A lot of LinkedIn stalking, I’m really good at stalking people on LinkedIn. I don’t know if that’s a LinkedIn worthy skill.
Ken: You have the premium account?
Alexa: Very expensive.
Ken: Because I imagine that a lot of websites, and I’ve seen this happen, they have a quota of how many articles you need to pump out a day, because video games is a very fast moving industry.
Holly: That’s how Gameranx was…For me I didn’t get to be just an editor, my role was so intensive. So for me waking up at 6 AM, the first three hours of my day are spent correcting stories, directing stories, assigning stories, fixing other peoples’ work.
Then getting to my stories, a quota of six a day, usually between 6 AM to 2 PM writing, writing, writing, writing, writing, looking over other peoples’ work, strategizing headlines, directing how the coverage is going to go for any particular article in terms of how thorough it is, back-linking, etc.
And then for rest of the day, maybe four to five hours I get to game, but even then there are so many games on my schedule it becomes very difficult to manage. Look on my Steam account, you’ll see how many hours I’m spending. You got about 40 hours two weeks, maybe 60, if I’m doing a really good fortnight.
Now that I’m at “Paste Magazine”, I’m getting paid more but my workload is completely different and now I’ve switched to features instead of just news reports and reviews and interviews and that sort of thing.
The focus is quite different, where I’m instead trying to optimize search engine optimization needs, just in terms of what’s going to be push, what’s going to get traffic, but also be informative and proper for the audience.
That’s what I’m doing over at Paste Magazine now, moving into an editing position later this year. A lot of strategy going into it even as a freelancer doing the features for Paste right now. Overworked, underpaid, that’s all I’ve got to say. [laughs]
Ken: It sounds like there’s a variety of tasks and skills and roles in the video game industry, even just represented right up here on this panel. I am curious to know, what is your favorite thing to do at your job?
Whether or not you actually do it, something that you have done or wish you could do, whether it’s video production, audio editing for a podcast, writing a long form feature, editing a freelancer, a particular kind of article you’d like to write. Why don’t we just go right down the line here?
Samit: One thing I didn’t mention, a lot of my day, I’m a reporter but a lot of my day is actually spent copy editing, which is a thing that I enjoy doing because I’m a weird person. Alexa will know this.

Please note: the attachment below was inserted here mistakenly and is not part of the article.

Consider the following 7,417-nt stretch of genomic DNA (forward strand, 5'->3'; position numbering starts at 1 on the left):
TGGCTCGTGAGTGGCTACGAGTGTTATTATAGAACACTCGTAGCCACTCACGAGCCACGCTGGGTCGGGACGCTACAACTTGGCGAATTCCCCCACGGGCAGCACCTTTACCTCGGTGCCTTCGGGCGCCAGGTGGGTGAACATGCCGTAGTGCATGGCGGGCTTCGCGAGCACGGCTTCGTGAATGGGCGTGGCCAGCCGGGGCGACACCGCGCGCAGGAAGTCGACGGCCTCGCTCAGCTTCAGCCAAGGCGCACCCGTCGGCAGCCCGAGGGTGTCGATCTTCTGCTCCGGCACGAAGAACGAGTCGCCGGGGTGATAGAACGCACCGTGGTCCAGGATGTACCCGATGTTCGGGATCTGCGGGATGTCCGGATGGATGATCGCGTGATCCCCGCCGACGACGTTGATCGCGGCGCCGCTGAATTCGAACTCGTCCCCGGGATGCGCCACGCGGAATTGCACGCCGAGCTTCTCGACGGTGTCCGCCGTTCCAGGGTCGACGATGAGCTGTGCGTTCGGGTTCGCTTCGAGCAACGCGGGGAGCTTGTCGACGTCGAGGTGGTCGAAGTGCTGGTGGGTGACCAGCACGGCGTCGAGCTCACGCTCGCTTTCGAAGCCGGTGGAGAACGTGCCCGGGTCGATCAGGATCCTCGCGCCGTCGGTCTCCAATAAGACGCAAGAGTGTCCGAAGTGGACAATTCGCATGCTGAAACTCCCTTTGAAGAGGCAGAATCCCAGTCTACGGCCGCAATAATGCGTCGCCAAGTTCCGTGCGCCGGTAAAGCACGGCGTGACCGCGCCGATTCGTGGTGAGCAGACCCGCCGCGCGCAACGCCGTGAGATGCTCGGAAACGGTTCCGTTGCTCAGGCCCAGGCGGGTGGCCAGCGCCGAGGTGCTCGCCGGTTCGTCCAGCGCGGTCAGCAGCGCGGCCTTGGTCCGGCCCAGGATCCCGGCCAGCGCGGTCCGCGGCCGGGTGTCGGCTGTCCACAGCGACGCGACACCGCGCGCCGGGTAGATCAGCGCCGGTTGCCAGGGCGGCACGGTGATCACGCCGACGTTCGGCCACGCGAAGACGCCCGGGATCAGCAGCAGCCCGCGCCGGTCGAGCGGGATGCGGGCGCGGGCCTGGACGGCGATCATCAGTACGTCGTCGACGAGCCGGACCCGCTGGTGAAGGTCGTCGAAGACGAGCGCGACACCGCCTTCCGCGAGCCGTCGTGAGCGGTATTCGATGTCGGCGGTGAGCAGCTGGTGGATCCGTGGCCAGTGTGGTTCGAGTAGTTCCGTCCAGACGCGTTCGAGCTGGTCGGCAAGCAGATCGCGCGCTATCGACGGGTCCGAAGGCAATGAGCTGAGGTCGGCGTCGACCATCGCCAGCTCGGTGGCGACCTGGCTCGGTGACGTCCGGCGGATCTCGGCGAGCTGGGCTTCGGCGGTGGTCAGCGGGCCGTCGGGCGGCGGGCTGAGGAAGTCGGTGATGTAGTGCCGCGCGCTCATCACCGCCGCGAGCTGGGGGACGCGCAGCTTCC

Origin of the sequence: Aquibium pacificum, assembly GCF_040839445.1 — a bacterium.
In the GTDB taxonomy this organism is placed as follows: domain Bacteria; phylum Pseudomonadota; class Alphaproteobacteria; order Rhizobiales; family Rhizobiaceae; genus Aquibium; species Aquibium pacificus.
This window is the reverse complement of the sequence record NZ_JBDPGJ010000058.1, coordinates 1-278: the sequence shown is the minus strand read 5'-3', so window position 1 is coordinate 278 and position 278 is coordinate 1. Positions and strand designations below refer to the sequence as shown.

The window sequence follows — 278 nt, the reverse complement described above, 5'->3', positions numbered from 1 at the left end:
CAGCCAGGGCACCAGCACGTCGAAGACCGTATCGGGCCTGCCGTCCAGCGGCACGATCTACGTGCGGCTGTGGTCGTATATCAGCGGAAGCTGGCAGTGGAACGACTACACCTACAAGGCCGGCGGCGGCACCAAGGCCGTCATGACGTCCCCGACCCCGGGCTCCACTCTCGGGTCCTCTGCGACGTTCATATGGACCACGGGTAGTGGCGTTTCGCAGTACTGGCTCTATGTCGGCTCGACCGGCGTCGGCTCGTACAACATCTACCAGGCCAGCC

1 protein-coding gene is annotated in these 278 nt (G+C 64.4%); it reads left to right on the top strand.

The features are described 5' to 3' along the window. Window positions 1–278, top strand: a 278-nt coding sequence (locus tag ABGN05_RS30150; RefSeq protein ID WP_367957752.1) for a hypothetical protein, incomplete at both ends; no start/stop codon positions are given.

Alexa: I know it.
Holly: He’s so good at it.
Alexa: I know.
Samit: I just happen to be really good at it and a lot of times my co-workers will just be like, “Hey Samit, are you free to look over this thing because it’s 3,000 words, and I’ve been working on it for a month and a half and I just can’t look at it any longer? Please make sure that it doesn’t make me look like an idiot.”
I think it’s a skill people don’t appreciate as much, but the readers will notice if it’s not there. I enjoy doing it and I enjoy filling that role and providing that service.
Susan: Editing. I mean easy.
Ken: You love editing?
Susan: I do, I love editing. What I do is in addition is basic copy editing, is substantive editing which is taking whatever you’ve written and said, “OK you haven’t quite made your argument. There’s no through line. I know what you’re going for but you’re not quite connecting the dots enough.”, and helping the author hone their craft while also making something really, really good.
It’s kind of a luxury almost in our industry to take something that could run as is, like, “It’s good enough, it won’t embarrass us, it’s decently written.” And then saying, “Yeah, this is good but it could be better. Go make it better.”
It just doesn’t happen a whole lot because most places are horribly understaffed. Taking the time to do that is a straight-up luxury.
I love getting to do that. I love working with all our writers. I get to work with some immensely talented people who always love the feedback. They are like, “Yes, please. Hack my stuff to ribbons. Make it better. Make me better at what I do”.
When you get to be a certain level of good in this industry, people stop touching your work because they go, “Oh, yeah no, it’s fine, it’s good enough to go. Boom.” You don’t get the opportunity to improve a lot, because you don’t get that critique. They are really responsive to it and I love getting to do that.
Now that we’ve merged with SFX and Total Film, I do get to write entertainment stuff. I get paid write about Doctor Who. Yeah!
Susan: Show, I’ve been watching since I was eight years old. Yes!